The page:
The city of Los Angeles dedicated an intersection in downtown Monday in honor of attorney Willis O. Tyler, whose career included representing a Black police officer in a case challenging racially restrictive housing covenants.
George C. Fatheree III and fellow attorney George Mallory joined City Councilman Kevin de León during the 8 a.m. ceremony at Second and Spring streets.
Fatheree was the leader of the team of attorneys who secured the return of Bruce's Beach to the descendants of Willa and Charles Bruce nearly a century after it had been taken by Manhattan Beach as a result of racial animus.
Tyler represented the Bruces in their unsuccessful legal action against Manhattan Beach after the city had seized the property in 1924 through eminent domain under the false pretense of developing a park.
Mallory heads the Los Angeles chapter of Sigma Pi Phi. Perry was among the founding members of the chapter of the post-graduate fraternity primarily for eminent Black professional men.
De León introduced the motion to designate the intersection near the site of Tyler's law office at 224 S. Spring St. in his honor, part of his efforts to honor individuals from historically underrepresented groups who have played significant roles in shaping Los Angeles.
Tyler represented H.L. Garrott, a Black police officer who had purchased a home for his family in South Los Angeles. A deed recorded for the property prohibited it being sold to any person of "African, Chinese or Japanese descent."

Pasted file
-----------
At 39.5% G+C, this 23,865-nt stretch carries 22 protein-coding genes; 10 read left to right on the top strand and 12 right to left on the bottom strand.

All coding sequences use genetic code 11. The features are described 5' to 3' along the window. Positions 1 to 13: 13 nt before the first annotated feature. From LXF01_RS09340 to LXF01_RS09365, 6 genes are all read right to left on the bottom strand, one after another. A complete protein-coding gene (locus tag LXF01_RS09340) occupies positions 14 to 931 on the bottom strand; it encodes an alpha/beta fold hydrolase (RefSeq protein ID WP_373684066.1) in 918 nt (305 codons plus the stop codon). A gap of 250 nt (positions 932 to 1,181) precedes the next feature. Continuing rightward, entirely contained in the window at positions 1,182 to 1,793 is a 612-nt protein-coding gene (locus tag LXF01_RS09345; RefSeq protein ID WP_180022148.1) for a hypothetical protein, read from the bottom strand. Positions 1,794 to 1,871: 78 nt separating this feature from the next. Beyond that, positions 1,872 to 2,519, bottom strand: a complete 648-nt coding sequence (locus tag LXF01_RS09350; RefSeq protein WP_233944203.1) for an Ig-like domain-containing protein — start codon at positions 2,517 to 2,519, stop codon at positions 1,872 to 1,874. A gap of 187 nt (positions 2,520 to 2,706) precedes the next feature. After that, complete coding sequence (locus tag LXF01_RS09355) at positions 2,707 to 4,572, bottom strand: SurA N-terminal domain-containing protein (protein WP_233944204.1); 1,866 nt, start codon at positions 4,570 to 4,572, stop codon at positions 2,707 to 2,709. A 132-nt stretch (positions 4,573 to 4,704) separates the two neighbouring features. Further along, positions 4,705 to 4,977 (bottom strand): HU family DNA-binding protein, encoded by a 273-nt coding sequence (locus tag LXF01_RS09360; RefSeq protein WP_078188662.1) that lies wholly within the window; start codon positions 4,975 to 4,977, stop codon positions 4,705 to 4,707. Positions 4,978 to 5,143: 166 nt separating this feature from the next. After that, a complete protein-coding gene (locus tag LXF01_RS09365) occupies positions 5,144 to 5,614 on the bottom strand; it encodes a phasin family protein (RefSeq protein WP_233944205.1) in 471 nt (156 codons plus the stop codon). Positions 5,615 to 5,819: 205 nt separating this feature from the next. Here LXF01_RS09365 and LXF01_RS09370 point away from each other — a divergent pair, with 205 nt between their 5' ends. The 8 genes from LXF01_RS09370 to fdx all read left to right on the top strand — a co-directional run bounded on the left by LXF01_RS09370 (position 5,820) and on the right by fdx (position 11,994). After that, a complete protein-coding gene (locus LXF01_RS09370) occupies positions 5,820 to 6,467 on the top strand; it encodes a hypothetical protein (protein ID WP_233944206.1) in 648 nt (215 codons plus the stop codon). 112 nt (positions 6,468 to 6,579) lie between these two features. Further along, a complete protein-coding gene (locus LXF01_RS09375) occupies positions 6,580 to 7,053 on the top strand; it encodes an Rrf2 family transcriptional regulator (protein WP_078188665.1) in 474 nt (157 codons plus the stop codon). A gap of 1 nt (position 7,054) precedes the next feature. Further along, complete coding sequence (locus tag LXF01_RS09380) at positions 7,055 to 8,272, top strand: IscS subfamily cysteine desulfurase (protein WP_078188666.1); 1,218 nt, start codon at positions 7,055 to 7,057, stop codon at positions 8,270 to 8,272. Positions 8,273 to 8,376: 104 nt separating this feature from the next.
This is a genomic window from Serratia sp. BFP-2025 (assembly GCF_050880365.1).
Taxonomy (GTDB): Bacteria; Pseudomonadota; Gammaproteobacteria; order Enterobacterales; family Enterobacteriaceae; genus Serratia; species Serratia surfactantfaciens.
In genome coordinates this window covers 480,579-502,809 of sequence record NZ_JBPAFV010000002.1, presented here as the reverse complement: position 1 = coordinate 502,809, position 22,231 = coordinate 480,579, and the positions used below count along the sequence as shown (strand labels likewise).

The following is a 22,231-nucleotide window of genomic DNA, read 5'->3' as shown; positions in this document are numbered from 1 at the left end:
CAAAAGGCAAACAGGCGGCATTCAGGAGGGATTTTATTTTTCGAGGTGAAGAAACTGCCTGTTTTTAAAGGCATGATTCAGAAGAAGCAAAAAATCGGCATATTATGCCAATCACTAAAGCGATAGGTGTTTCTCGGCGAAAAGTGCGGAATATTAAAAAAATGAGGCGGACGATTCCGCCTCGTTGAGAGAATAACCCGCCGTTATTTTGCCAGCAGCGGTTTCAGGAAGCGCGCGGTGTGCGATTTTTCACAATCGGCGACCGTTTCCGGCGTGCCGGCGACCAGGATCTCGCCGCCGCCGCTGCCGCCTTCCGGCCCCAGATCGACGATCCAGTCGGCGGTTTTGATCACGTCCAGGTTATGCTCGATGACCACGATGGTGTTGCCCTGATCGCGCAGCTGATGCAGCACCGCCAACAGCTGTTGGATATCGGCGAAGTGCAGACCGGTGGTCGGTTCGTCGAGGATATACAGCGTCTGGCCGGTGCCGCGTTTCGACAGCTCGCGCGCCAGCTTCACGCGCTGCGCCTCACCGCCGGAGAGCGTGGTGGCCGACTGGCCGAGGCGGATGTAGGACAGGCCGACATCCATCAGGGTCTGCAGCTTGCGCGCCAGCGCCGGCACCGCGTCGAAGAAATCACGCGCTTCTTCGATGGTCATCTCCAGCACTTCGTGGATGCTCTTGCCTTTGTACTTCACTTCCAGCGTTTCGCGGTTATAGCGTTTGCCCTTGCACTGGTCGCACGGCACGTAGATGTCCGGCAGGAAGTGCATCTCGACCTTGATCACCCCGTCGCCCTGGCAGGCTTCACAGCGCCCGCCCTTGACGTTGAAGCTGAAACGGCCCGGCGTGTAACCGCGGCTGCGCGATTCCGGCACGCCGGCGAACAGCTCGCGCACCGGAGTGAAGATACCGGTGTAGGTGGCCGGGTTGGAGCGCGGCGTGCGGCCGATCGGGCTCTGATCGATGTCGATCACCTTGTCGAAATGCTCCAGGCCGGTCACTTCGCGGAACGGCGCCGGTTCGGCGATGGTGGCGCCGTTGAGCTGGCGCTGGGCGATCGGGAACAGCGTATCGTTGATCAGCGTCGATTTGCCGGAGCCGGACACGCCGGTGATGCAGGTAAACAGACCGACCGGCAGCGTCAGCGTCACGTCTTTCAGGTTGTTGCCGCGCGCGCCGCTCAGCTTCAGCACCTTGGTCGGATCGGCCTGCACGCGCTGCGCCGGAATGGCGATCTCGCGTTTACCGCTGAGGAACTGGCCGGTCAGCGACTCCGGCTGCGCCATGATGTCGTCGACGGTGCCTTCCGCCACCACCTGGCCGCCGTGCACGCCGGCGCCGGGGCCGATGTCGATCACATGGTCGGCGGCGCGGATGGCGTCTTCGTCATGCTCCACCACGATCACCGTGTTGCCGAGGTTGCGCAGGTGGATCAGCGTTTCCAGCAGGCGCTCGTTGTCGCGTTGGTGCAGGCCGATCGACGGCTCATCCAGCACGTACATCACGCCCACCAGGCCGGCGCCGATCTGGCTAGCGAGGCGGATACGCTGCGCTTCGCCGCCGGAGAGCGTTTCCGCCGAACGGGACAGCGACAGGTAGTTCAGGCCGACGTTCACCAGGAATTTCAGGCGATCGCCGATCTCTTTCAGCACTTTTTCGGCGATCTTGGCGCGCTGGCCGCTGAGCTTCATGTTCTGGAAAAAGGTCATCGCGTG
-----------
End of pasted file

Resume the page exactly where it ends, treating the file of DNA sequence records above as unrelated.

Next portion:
When the Title Guarantee & Trust Co. discovered that Garrott owned the property, it sued to force him to relinquish title to his property without compensation.
Tyler represented Garrott and argued in the 1919 case that the racially restrictive covenant violated the due process clause of the Constitution's 14th Amendment. A state appellate court ruled in Garrott's favor in Title Guarantee & Trust Company v. Garrott.
The U.S. Supreme Court outlawed racially restrictive covenants in the 1948 Missouri case Shelley v. Kraemer.
Tyler was born July 19, 1880, in Bloomington, Illinois. His father died in 1880 and his mother died when he was 9 years old, leaving Tyler to be raised by an aunt who had been a leader in the Bloomington station of the Underground Railroad, a network of secret routes and safe houses in the early to mid-19th century used by enslaved African Americans primarily to escape into free states and from there to Canada.
Tyler enrolled in Indiana University when he was 16, where he studied for two years before enlisting in 1898 in the Indiana Colored Volunteer Infantry to fight in Cuba in the Spanish American War. He received a bachelor's degree from Indiana University in 1902 and graduated from the Harvard Law School in 1908.
Tyler died June 18, 1949, at age 68 at his home in Harvard Heights after practicing law in Los Angeles for more than 35 years